Elongation and increased density of collagen, elastic fiber, and mucin deposition throughout the dermis
Choi et al.21Hypertrophic scars24III-V1,064-nm PS (PICO plus 4®; Lutronic, Republic of Korea)4 × 4-8 × 8 mm spots; 0.4-2.0 J/cm2; 750 ps; 3-5 passes; 1-7 treatment sessions; 3- to 13-wk intervalsSignificant decrease in average VSS scores (5.33 ± 2.77, p < 0.001)
Moderate improvement in the average GAS (3.02 ± 0.93) and patient satisfaction scores (6.88 ± 2.66)
Guida et al.22Hypertrophic scars16II-III1,064-nm PS (Discovery PICO®; Quanta System, Italy)8 × 8 mm spot; 1.2 ± 0.2 J/cm2; Fractionated; 450 ps; 3 passes; 3 treatment sessions; 1-mon intervalSignificant improvement in pigmentation, vascularization, and skin texture (p = 0.0001); collagen remodeling and reduced epidermal thickness (p < 0.01)

PS, picosecond; ECCA, échelle d'évaluation clinique des cicatrices d'acné; IGA, Investigator’s Global Assessment, VSS, Vancouver Scar Scale; GAS, Global Assessment Scale.

Studies have also explored the safety and efficacy of treatments for scarring due to acne in people of color. Zhang et al.17 administered treatment for acne scar to 20 Asian patients with FST IV-V using a 755-nm picosecond alexandrite fractional laser. The mean échelle d’évaluation clinique des cicatrices d’acné (ECCA) scores decreased from 197.75 ± 35.26 to 142.00 ± 35.92, and the change was significant (p = 0.000). The mean Investigator’s Global Assessment (IGA) score was 3.03 ± 0.75, and based on the patient’s self-assessment, the improvement scores were 2.30 ± 0.98. Mild transient erythema, edema, and scabbing were reported, and no serious adverse events were observed. In a study conducted by Manuskiatti et al.,18 the scar volume and skin texture—analyzed by three-dimensional (3D) photography and ultraviolet A-light video camera in 26 patients with acne with FST III-IV—improved when treated with a 1,064-nm picosecond Nd:YAG fractional laser (scar volume: 9.29%, 8.5%, and 10.78%; skin texture: 5.9%, 4.8%, and 7.9% from baseline at 1, 3, and 6 months after the final treatment).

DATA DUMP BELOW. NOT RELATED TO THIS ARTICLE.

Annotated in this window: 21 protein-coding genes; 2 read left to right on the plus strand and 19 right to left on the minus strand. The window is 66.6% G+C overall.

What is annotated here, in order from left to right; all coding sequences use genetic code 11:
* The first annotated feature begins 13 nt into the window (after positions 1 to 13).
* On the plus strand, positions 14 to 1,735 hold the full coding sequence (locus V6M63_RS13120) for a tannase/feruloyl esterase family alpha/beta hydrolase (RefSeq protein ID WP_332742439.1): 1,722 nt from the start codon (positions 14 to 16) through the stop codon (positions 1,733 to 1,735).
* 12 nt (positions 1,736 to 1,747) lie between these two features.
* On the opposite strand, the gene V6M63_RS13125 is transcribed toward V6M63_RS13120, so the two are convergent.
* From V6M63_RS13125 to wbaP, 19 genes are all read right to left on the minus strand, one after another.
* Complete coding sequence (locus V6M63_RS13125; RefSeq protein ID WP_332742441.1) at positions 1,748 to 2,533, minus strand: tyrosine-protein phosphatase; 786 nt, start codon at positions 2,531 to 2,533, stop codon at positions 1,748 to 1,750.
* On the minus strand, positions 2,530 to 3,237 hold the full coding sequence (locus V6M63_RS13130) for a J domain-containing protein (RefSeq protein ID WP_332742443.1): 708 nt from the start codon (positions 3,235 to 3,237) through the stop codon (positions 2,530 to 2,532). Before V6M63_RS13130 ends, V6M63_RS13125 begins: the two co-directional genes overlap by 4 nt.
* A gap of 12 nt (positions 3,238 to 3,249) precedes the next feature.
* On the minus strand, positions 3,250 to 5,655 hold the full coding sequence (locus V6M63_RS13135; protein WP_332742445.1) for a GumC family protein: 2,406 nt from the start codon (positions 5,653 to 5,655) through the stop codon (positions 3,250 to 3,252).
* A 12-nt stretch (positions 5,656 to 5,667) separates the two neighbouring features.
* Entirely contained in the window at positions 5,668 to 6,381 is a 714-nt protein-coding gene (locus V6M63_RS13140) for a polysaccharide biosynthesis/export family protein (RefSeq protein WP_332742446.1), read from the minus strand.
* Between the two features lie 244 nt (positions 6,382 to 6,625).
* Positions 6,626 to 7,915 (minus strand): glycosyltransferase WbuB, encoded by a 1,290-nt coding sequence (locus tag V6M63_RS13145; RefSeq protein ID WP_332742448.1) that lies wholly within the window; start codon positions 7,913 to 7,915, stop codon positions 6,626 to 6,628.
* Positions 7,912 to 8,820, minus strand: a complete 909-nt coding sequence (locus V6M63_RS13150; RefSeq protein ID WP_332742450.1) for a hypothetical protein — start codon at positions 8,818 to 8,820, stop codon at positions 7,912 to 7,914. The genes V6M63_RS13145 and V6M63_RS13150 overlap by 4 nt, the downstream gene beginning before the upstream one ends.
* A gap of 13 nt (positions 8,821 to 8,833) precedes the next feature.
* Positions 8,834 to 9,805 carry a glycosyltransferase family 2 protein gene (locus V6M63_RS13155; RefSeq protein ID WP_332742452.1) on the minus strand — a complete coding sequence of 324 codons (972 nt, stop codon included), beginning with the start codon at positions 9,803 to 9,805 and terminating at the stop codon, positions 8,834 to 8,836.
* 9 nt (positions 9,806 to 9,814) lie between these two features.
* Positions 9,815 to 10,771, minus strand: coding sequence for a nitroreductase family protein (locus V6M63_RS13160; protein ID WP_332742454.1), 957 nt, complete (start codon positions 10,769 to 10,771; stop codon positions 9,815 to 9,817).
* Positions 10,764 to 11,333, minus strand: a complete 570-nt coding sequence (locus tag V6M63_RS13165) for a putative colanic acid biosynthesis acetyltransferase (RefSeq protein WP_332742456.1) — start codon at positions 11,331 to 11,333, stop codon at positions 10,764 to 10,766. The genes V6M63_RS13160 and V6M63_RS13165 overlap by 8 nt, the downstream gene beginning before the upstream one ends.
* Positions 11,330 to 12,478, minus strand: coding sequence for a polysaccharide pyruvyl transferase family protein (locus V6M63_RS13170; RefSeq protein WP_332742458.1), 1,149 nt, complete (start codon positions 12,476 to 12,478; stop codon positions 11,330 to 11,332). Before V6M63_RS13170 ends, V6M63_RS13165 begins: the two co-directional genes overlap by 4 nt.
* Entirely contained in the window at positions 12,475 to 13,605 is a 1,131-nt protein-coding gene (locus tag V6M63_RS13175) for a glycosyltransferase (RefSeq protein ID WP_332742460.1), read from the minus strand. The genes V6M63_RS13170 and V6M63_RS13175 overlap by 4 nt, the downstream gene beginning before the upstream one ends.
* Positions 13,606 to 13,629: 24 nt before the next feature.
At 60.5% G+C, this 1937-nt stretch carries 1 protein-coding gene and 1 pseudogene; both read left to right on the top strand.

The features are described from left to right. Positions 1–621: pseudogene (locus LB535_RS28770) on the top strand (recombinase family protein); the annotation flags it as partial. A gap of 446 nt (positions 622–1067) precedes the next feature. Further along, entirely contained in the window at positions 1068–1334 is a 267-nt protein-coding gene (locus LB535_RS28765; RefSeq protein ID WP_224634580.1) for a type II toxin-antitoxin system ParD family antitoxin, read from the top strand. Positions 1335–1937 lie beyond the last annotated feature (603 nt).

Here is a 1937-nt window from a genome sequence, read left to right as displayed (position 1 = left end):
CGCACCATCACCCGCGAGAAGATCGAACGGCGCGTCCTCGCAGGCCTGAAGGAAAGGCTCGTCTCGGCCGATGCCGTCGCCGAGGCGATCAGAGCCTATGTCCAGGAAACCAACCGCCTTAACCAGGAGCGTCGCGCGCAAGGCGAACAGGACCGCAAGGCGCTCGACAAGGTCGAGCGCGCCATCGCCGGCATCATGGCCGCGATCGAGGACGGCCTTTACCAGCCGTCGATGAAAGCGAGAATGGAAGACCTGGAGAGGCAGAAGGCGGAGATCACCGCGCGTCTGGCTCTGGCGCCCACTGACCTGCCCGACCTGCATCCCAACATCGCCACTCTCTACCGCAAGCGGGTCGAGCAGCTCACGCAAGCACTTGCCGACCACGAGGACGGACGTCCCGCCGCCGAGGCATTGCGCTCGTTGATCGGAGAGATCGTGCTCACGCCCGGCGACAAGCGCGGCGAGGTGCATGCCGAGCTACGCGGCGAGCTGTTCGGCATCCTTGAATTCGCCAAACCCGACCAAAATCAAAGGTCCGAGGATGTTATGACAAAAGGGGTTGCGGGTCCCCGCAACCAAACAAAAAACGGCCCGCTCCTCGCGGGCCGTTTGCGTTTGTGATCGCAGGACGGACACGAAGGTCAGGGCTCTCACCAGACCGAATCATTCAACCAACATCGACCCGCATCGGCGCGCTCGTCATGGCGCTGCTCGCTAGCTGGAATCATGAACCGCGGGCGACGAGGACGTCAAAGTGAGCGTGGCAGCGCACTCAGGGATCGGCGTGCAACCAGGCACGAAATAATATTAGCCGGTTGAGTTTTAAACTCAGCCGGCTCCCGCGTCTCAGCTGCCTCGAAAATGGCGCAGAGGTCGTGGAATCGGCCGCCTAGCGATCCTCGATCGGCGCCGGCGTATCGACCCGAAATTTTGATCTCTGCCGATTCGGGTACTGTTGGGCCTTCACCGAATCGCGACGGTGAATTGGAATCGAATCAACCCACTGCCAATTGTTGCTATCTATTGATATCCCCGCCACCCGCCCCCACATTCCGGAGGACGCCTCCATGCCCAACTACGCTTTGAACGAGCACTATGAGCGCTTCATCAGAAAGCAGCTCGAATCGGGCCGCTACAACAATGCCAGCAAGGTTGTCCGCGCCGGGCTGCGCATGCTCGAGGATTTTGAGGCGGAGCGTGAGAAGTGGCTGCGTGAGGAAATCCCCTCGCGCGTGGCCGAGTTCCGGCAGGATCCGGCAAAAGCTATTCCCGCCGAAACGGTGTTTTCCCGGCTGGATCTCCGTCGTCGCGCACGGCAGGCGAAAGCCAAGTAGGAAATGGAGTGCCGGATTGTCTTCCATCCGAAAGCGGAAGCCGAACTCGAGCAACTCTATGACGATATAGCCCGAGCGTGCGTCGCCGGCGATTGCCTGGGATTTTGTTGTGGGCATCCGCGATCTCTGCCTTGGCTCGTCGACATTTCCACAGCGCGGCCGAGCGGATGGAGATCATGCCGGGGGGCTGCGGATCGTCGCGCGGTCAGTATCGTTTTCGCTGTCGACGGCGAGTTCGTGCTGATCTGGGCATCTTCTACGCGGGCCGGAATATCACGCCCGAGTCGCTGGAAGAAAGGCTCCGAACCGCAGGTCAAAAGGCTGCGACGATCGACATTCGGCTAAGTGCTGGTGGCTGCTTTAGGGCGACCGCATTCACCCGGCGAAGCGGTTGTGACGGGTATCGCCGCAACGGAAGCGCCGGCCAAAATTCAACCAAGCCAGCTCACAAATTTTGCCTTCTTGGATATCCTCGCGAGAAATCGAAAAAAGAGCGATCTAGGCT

Comparative studies using non-ablative fractional lasers for treating acne scars have also been conducted. Kwon et al.19 conducted a prospective, randomized, split-face, controlled trial of 25 Korean patients with acne scars. A 1,064-nm picosecond laser was used on one side of the face, and a 1,550-nm non-ablative fractional laser was used on the other. After four treatments at three-week intervals, the final treatment was completed. Eight weeks later, the ECCA grading, IGA, and histologic assessment were performed for evaluation and comparison. The side of the face treated with the 1,064-nm picosecond fractional laser showed better improvement in the resolution of the acne scar (ECCA score reduction: 55% vs. 42%, p < 0.05). Additionally, patients reported experiencing lesser pain (4.3 vs. 5.6, p < 0.05) during the 1,064-nm laser application compared with the 1,550-nm laser. Furthermore, the histological examination showed that both treatment sites were found to have increased collagen, elastic fibers, and mucin deposits across the entire dermis.